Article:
The recent Supreme Court decision in Janus v. AFSCME struck down a government union’s right to collect agency fees (usually three quarters of the normal union dues) from government employees who do not belong to the union.  The Janus holding could foreshadow a similar shift in a private union’s ability to collect agency fees from non-members in the private sector.

Private sector employees have a right not to belong to a union.  In Communication Workers v. Beck, the Supreme Court held that the union may not require members to pay for the union’s political activities.  Unions may charge objectors an agency fee, which is slightly less than the regular dues. In Beck, the union contract required employees who do not become union members to pay agency fees in an amount equal to the dues paid by union members. The non-member employees challenged the union, arguing that the union’s expenditure of their fees on activities such as political activities violated the union’s duty of fair representation and the First Amendment.  The court found that the National Labor Relation Act authorizes unions to collect only those fees and dues necessary to perform the duties relating to labor-management issues; it could not collect fees to finance political activities.  The court did not determine whether the First Amendment was violated.

In Janus, the Supreme Court addressed the payment of agency fees in the public sector context.  A majority of the court held that agency fees violate “the free speech rights of non-members by compelling them to subsidize private speech on matters of substantial public concern.”  This specifically refers to financing union activities.  Therefore, public sector employees are no longer required to pay an agency fee because it violates their First Amendment rights.

There are several interesting arguments that could be made with respect applying Janus to the private sector.  While it may seem obvious that all U.S. citizens have rights under the First Amendment, what is not widely known is that the deprivation of a citizen’s First Amendment rights can only be addressed if the violation is done by state action.  There is a line of cases holding that union rules or contracts requiring payment of union dues do not constitute state action, and thus cannot be addressed by the First Amendment.  However, in Connecticut, we have a statute, Section 31-51q, which protects employees in their exercise of rights under the First Amendment.  This could be grounds for an employee to allege, like in Janus, that their payment of an agency fee to a private union violates their First Amendment rights as provided in the cause of action in Section 31-51q. Continue Reading Landmark Decision Could Impact Private Sector Unions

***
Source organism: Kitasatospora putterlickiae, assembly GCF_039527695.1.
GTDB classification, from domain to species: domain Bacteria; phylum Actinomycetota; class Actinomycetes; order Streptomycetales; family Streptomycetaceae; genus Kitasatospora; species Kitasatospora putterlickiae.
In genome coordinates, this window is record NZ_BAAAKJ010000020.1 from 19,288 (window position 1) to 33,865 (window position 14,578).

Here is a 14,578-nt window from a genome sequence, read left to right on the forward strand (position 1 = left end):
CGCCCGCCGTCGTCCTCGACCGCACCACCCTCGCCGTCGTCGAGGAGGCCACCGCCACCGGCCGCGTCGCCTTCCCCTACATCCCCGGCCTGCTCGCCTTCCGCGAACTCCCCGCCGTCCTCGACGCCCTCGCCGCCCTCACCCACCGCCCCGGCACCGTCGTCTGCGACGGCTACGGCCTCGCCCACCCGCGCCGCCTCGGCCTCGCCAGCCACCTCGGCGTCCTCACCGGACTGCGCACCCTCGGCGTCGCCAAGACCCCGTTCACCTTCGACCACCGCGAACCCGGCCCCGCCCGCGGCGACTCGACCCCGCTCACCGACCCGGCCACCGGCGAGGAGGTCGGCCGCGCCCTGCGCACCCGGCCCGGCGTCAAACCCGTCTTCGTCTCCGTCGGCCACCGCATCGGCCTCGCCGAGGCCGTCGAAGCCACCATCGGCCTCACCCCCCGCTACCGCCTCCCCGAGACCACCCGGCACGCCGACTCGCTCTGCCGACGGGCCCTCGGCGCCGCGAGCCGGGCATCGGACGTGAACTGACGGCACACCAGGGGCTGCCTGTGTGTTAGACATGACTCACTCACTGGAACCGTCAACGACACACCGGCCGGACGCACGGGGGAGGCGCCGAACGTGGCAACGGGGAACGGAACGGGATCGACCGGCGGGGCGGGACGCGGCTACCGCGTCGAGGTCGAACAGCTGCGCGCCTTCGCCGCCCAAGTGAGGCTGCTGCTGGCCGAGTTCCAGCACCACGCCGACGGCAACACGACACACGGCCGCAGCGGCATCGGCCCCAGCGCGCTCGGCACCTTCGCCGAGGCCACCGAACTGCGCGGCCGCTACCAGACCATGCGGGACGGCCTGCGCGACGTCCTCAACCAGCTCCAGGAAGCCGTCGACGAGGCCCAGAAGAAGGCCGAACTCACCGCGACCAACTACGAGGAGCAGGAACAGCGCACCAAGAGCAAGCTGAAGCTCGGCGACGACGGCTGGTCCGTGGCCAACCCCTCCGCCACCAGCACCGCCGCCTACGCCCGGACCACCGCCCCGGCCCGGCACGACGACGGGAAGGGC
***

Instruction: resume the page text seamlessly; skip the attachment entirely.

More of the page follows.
On February 26, 2018, the Supreme Court of the United States will hear arguments in Janus v. AFSCME, Council 31, a case which should be watched by public employers and union officials as the fate of agency fees hangs in the balance. Agency fees are paid by non-union members to compensate the union for its services such as negotiating contracts and grievance representation. In this case, an employee claimed the union’s requirement that he pay an agency fee was unconstitutional as it violated his rights of freedom of speech because he disagreed with the union’s political message.

Agency fees have been found to be constitutional since the Supreme Court’s 1977 decision in Abood v. Detroit Board of Education.  The Supreme Court took up the issue of agency fees again in 2016 in Friedrichs v. California Teachers Association, which, with the passing of Justice Scalia, resulted in a 4-4 tie.  This time, the Court will have a new justice in Neil Gorsuch, who was appointed by President Trump in 2017.

The ramifications of a decision in favor of Janus has unions nervous since a decision prohibiting their ability to collect agency fees from persons who do not join the union would affect their ability to maintain staff and officers, as well as negatively impact their lobbying efforts.

We will be sure to keep you posted on this case and others.